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Jutvik, 2020 🔗

Governing Migration – On the Emergence and Effects of Policies Related to the Settlement and Inclusion of Refugees

Year: 2020

Type of text: Doctorial Dissertation

Published by: Uppsala University

Language: English

Author: Kristoffer Jutvik

Pages: 72

Available at: http://urn.kb.se/resolve?urn=urn:nbn:se:uu:diva-404108

Short description of the text 

“This thesis seeks to add to the current state of knowledge by providing four individual papers with insights from the Swedish context. Although globally Sweden is often associated with a high refugee intake and an inclusionary approach to migration, there is significant inter-municipal variation in local refugee reception as well as a couple of recent regulatory changes concerning the residency status of refugees. This thesis focuses on these internal differences in refugee reception and a specific policy alteration concerning residency status implemented in 2013 in attempts to learn more about the emergence and effects of differences in migration policy. More specifically, two of the papers (Papers I and II) focus on the emergence of differences in refugee reception policy in Swedish municipalities. The other two papers (Papers III and IV) focus on the effects of a sudden policy change implemented in 2013 concerning residency status on the movements of asylum-seekers and labour market participation.” (p. 14-15)

Most important results

“Concerning the theoretical discussion about the capacity of nation-states to control migration, the summarised conclusions of this thesis suggest that nation-states remain a central actor in migration management. However, it is also clear that several contemporary processes, such as globalisation, increased mobility of refugees, and technological advancements, challenge the capacity of nation-states. This thesis suggests that refugees (in this case from Syria) are informed about changes in national migration policies and, to some extent, select host-destination in reaction to these alterations.” (p. 54) 

“This thesis also suggests that nation-states depend on each other in matters of refugee reception. More specifically, this thesis suggests that the 2013 policy change in Sweden had a substantial impact on the inflow of Syrian refugees into Sweden but also on the number of Syrians going to Germany. Hence, since a decision made in a specific nation-state may have consequences in other countries, nation-states may not independently control migration flows.” (p. 54)

“The policy change under scrutiny in this thesis and the rights attached to it (in family reunification) is associated with an increased inflow of Syrian males making the journey to Sweden without their families. As these individuals could later apply for family reunification, such a trend in migration seems understandable and gives further credibility to theories emphasising the household as the unit to decide whether or not to migrate. Importantly, this conclusion indicates that the structure of migration policies affects not only the number of asylum-seekers coming to specific places but also who makes the journey.” (p. 55)

“In terms of economic inclusion, it seems that insecure modes of residence are beneficial, as temporary residents earn more and are unemployed less in the short-term. This result is expected theoretically from a duty-based perspective. However, in terms of inclusion in education, it seems that secure modes of residence are beneficial in the short-term, as permanent residents are more likely to spend time in education, which is expected theoretically from a rights-based approach.” (p. 55)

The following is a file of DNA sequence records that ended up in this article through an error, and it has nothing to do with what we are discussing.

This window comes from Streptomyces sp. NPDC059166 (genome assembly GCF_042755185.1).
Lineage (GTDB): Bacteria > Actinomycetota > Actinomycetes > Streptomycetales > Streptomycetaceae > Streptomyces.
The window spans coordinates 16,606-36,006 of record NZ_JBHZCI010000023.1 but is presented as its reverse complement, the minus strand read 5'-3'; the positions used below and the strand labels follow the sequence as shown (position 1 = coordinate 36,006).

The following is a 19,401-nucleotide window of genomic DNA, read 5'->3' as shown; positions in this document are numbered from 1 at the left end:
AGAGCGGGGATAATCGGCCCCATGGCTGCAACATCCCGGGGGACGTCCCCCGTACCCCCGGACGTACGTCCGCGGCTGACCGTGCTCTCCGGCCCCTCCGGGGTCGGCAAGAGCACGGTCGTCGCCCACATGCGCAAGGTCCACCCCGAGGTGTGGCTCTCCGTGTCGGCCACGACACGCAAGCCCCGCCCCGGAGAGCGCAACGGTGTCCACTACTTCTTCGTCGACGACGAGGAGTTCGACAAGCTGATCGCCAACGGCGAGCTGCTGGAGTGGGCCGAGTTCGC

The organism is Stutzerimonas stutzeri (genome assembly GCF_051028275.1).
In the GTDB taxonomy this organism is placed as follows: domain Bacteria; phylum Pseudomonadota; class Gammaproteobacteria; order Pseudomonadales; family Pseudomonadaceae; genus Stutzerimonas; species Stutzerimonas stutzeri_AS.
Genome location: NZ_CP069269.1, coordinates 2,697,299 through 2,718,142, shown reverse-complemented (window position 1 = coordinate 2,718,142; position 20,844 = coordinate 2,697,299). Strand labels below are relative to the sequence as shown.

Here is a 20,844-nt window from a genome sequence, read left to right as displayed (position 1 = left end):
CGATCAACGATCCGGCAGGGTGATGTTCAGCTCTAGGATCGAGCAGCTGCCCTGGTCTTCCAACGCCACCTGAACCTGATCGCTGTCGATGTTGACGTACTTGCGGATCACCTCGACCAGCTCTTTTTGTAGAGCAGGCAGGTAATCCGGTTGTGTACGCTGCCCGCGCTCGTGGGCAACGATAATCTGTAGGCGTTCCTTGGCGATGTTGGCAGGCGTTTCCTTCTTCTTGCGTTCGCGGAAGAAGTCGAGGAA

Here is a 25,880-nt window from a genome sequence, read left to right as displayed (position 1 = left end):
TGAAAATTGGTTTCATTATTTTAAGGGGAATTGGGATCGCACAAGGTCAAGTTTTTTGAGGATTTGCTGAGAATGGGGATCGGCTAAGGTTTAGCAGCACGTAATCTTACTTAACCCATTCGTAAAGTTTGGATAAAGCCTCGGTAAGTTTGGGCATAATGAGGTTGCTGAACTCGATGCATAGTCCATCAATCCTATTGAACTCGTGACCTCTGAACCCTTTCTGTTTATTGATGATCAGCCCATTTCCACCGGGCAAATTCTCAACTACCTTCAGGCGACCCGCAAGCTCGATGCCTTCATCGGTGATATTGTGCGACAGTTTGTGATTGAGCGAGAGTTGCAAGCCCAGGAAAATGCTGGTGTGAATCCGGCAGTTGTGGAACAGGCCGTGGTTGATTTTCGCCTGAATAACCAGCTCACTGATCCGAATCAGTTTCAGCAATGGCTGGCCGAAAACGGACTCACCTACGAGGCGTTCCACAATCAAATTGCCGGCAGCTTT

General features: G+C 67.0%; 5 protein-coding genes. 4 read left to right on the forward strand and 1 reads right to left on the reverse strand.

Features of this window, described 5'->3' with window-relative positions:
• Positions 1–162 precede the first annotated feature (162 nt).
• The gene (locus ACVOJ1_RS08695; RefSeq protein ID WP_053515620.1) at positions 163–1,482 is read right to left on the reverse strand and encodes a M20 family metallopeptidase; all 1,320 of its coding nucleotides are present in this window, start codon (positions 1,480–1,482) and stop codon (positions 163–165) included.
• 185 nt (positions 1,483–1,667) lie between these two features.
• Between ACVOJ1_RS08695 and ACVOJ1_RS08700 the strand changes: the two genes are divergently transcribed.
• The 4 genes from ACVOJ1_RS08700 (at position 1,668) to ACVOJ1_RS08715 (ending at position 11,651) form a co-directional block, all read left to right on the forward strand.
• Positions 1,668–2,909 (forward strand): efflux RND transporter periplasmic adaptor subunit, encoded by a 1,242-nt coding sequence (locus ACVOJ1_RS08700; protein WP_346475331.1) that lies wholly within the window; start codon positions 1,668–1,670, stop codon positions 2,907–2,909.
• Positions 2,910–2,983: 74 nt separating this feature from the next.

“Within the existing literature, there are theoretical assumptions that left-wing parties are more willing to accept refugees. This assumption has been supported empirically in several existing studies (e.g. Bucken-Knapp et al., 2014; Han, 2015; Odmalm, 2011). In the Swedish context, it seems that the composition of political parties has little relevance in the understanding of differences in refugee reception policies. The limited influence of political parties gains resonance in the quantitative assessment in Paper I as well as in the interviews with stakeholders in Paper II. In comparison to studies performed on other national contexts, the thesis points to a distinctive characteristic of the Swedish party system, where the theoretically expected ideological traits about migration are missing, at least in terms of refugee reception.” (p. 55)

Theoretical perspective/framework

“The approach taken in this thesis is motivated by the increased mobility of migrants and refugees and the subsequent effects of migration on host destinations, most notable in growing ethnic and cultural heterogeneity. The approach is further motivated by a rising public discontent with migration, which is reflected in the electoral advancement of anti-immigration parties in Europe and elsewhere, and by proliferating cleavages between residents and newcomers which contribute to alienation and segregation in many urban contexts. From a Swedish perspective, the papers in this thesis are especially relevant following some changes in migration policy introduced in 2016, which, as I will argue further on, constitute significant shifts in migration management in Sweden.” (p. 15)

“Firstly, although with a focus on somewhat different aspects, migration policy is a central concept in all four texts. As briefly stated above, the papers focus on policies regarding municipal refugee reception and residency status. These policy types can broadly be incorporated under the umbrella of migration policy.” (p. 16)